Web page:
First Reading: Isaiah 55:1-3
Responsorial Psalm: Ps. 144(145):8-9,15-18
Second Reading: Romans 8:35,37-39
Gospel Reading: Matthew 14:13-21
👉🏽 What part of Isaiah was the first reading taken from, and what was the context of the Prophet’s invitation to the people of God to “come and eat” free of charge?
Today’s first reading was taken from Isaiah 55:1-3. Chapters 40-55 of Isaiah belong to the second part of the book of the Prophet Isaiah (deuteron-Isaiah), which record prophecies concerning the end of the Babylonian captivity when the Jews would return to their devastated homeland from slavery. Promising fertility of crops and livestock through His prophet, the Lord God meant to give the people hope and to keep them from losing faith in Him. The people were promised abundant water, grain, milk, wine, and bread — with a renewal of God’s covenant. Isaiah’s prophecy repeatedly assured the people that poverty would not be a barrier to their enjoyment of God’s bounty: “You, who have no money, come.” “Come, without paying and without cost.” “Why spend … your wages for what fails to satisfy?” This would be a reassurance to people who were ashamed of the sins that had led them into exile. God was telling them that they didn’t have to pay their own ransom, but that He (Yahweh) would do it out of undeserved mercy and love because He had made an everlasting covenant with His people.
👉🏽 When did this prophecy (of Isaiah) reach its fulfillment (immediate and final)?
The prophecy was first fulfilled (immediate fulfilment) when the Jews returned to their homeland and enjoyed God’s favours. However, Deutero-Isaiah’s vision of the messianic banquet was realized (final fulfilment) through Jesus’ actions at the institution of the Holy Eucharist at his Last Supper. The concluding sentence explains why the audience is invited to “eat the finest” and “delight in delicacies.” Today’s miracle of the multiplication of loaves is a sign of the Eucharist. Notice that Jesus performs the same actions in the same sequence as at the Last Supper—He takes bread, says a blessing, breaks it, and gives it (cf. Matthew 26:26).
👉🏽 What was the context of the 2nd Reading (Paul’s letter to the Romans)?
It was in the context of some of the Judeo-Christians (converts) in Rome insisting that the Gentile Christians (converts) observe at least some aspects of the Law of Moses. Paul, on the other hand, argued that it was enough to put one’s faith in Jesus and let God save us through His unearned and undeserved grace. Hence, the Gentile who converts to Christianity had no obligation to keep any aspect of Jewish ritualistic law. Thus, in today’s second reading from the letter to the Romans, Paul answers the question well, if God loves us so much as to save us by unearned grace, why is everything still so difficult? Why are we suffering, bearing the heavy yoke of the mosaic law? Why persecute ourselves or make the other lack food or shelter because he didn’t observe the mosaic law? Paul’s response sounded like a lawyer’s dramatic closing argument in a hard-fought trial when he declares, “neither death nor life…nothing that exists…can ever come between us and the love of God made visible in Christ Jesus our Lord.”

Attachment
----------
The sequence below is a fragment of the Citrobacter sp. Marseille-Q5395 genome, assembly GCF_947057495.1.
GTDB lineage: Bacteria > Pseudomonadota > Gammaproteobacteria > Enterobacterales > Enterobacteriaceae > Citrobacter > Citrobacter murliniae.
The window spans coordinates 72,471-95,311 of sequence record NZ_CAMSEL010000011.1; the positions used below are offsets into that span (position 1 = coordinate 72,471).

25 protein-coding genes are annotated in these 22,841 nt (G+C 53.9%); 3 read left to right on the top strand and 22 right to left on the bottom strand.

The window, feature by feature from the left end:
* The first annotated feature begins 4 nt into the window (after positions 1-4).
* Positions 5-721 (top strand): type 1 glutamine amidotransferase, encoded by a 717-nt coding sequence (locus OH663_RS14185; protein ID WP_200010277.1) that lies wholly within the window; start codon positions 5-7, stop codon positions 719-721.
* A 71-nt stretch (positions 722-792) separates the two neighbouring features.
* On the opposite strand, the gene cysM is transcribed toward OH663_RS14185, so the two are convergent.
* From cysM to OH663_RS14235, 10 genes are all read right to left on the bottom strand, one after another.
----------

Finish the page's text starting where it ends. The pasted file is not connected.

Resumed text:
👉🏽 In the event of feeding the 5000, which biblical characters could be alluded to Jesus in his miraculous gesture?
Three notable characters could be spotted here. First, “Jesus is portrayed as a David-like shepherd who leads His flock to lie down on green grass as He spreads the table of the Messiah’s banquet before them (see Psalm 23). Jesus is shown as a new Moses, who likewise feeds vast crowds in a deserted place. Finally, Jesus is shown doing what the prophet Elisha did—satisfying the hunger of the crowd with a few loaves and having some leftover (see 2 Kings 4:42–44).” – Scott Hahn
👉🏽 The scraps remaining were 12 baskets full. What does this signify?
The scraps of 12 baskets full signify God’s first establishment of the People of Israel (12 tribes) in the Old Testament. However, later (see Mark 8:2), Jesus would feed people again and it would yield the 7 baskets full of scraps. This signifies God’s consequent establishment of the Church which would now harbour the Gentiles (7 nations) in covenant with God.
© Fr. Chinaka Justin Mbaeri, OSJ
Paroquia Nossa Senhora de Fatima, Vila Sabrina, São Paulo, Brazil
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